Labor issues also gave Kennedy ample opportunity to stake out his position, although he had little sway over the Republican drafted legislation. Republicans, who controlled Congress, saw this as their opportunity to roll back many of the pro-union provisions that had been adopted during the Roosevelt era. The House passed an anti-union bill early in the 1947–1948 Congress championed by the chairman of the House Education and Labor Committee, Fred Hartley from New Jersey.
Kennedy argued against the Hartley bill, saying that it would make unions impotent in bargaining with management. While acknowledging that there was need for curtailing some union power, he argued that the Hartley bill went too far.
As with housing, Kennedy was more comfortable with the labor bill coming out of the Senate under the leadership of the moderate Ohio Republican, Robert Taft. However, the compromise Taft-Hartley bill went too far. Kennedy opposed it. President Harry S. Truman vetoed the Taft-Hartley bill, but his veto was overwhelmingly overridden.
Shortly after the Taft-Hartley Act became law, Kennedy travelled to McKeesport, Pennsylvania, about 10 miles southeast of Pittsburgh, to debate the merits of the bill. His opponent in the debate was fellow freshman and fellow member of the Education and Labor Committee, Richard Nixon. They shared a meal after the debate and rode together in a berth on the train back to Washington. It is unclear who won the debate, but Nixon won the coin toss for the lower berth.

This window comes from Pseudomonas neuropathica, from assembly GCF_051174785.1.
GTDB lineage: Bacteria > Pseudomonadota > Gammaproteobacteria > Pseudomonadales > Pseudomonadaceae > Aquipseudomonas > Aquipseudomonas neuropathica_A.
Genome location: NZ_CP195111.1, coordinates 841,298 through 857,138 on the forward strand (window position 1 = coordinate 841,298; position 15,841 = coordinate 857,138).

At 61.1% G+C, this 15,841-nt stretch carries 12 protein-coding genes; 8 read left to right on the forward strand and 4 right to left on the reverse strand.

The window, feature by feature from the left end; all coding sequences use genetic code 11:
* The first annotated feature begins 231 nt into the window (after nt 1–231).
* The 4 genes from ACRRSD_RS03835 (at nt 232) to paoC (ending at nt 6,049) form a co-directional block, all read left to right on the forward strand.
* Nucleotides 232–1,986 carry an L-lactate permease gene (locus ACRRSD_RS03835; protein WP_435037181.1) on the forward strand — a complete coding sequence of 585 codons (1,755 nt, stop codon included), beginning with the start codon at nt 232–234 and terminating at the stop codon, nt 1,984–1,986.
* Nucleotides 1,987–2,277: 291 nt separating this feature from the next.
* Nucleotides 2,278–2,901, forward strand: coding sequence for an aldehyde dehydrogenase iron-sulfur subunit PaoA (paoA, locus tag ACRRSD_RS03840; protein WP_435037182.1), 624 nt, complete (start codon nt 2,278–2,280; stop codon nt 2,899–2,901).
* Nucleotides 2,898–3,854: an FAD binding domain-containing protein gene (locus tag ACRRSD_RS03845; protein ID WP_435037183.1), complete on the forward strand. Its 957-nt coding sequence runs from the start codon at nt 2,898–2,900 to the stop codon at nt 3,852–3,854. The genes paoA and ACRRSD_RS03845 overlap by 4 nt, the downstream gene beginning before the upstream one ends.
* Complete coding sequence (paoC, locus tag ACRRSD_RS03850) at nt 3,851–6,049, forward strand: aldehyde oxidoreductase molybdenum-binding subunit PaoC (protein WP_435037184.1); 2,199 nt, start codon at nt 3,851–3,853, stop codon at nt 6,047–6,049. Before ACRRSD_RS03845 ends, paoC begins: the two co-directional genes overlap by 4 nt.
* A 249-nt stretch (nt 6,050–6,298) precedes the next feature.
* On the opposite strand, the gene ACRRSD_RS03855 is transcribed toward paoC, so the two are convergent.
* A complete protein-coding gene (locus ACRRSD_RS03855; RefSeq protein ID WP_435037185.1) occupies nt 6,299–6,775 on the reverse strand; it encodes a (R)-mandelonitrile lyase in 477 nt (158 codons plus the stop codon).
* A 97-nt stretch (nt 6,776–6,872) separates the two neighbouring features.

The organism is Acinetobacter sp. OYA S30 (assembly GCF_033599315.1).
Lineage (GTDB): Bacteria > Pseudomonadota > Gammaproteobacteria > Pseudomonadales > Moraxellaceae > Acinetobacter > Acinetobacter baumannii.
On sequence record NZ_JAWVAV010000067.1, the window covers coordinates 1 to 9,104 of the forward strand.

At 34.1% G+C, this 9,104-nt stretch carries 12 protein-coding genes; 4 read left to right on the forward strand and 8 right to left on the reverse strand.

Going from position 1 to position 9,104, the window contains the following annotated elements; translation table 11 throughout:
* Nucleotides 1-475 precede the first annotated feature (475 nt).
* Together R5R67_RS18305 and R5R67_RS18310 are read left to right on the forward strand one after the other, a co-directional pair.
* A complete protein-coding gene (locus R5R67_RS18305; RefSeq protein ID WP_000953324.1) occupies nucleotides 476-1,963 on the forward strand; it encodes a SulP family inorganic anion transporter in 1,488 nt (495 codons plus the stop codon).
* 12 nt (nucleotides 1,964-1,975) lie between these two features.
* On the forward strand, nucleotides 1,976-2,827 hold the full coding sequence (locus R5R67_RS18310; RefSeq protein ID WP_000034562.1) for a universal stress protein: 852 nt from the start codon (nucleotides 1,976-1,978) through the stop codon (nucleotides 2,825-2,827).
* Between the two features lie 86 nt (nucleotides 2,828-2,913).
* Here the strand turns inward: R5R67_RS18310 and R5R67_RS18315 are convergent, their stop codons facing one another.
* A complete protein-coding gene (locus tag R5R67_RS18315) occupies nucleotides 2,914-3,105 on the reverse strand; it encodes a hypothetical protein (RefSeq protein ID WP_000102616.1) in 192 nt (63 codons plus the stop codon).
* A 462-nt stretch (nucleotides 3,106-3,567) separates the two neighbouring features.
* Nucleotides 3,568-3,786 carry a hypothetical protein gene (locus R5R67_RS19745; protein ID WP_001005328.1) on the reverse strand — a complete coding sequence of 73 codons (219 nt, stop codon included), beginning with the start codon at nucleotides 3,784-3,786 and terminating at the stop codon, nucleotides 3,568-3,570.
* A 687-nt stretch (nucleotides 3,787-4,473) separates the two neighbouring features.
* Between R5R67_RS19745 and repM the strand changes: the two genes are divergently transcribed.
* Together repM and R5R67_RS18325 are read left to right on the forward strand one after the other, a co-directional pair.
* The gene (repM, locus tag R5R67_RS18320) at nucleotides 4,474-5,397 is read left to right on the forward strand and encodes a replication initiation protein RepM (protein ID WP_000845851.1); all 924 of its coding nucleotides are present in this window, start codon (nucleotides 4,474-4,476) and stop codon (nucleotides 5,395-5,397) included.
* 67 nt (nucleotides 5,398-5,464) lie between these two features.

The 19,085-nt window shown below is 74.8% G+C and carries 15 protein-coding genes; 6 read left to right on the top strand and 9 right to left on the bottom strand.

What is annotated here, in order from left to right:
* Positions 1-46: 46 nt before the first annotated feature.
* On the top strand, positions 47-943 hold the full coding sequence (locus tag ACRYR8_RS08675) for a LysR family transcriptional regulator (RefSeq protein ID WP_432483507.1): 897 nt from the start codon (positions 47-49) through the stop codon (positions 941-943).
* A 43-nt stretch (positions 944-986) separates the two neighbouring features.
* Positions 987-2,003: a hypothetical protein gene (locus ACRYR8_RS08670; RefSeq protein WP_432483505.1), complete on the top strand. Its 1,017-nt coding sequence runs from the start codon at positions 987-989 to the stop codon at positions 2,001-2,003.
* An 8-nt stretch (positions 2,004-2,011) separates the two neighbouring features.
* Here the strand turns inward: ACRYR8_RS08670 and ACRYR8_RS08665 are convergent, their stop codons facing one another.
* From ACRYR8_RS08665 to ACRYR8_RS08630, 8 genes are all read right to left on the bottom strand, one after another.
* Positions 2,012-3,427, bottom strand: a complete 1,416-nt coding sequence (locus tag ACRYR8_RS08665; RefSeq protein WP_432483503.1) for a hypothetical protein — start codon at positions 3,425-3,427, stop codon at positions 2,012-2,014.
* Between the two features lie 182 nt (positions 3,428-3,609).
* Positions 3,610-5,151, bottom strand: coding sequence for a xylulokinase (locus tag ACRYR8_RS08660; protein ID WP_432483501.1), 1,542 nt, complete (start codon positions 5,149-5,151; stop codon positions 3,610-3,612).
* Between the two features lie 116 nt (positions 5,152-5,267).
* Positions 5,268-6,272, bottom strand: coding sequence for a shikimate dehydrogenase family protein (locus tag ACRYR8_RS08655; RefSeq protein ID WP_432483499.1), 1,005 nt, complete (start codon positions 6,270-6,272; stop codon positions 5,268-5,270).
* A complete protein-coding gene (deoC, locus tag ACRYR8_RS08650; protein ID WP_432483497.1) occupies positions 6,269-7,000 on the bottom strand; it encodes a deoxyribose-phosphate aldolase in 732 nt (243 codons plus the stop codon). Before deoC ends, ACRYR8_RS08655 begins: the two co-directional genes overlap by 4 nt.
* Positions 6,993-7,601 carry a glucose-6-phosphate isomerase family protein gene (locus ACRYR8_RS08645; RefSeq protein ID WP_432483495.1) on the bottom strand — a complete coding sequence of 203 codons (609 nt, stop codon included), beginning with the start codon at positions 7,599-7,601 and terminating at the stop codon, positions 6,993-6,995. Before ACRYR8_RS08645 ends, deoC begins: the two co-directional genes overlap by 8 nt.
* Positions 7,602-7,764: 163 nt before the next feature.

Kennedy’s Statewide Machine Wins Him a U.S. Senate Seat
By the end of his first term in the House, Kennedy was already looking toward the Senate. However, he was not yet ready for a statewide race.
Following his reelection to the House, he set a goal of speaking in every city and town in Massachusetts. Today, members of Congress travel to their home district nearly every weekend; however, that was not the case in 1948. Then, members traveled home only once every four to six weeks. Kennedy was the exception. He would leave Washington every Thursday evening and spend the next three days at any political event to which he could secure an invitation.
Any political club, fraternal organization, veterans group, or business association that was looking for a speaker was on his list. As a congressman and war hero, he was welcome everywhere. While these speaking events gave Kennedy wider name recognition and the opportunity to meet people face to face, Kennedy also began compiling a list of names of individuals who could be tapped for campaign work in the future.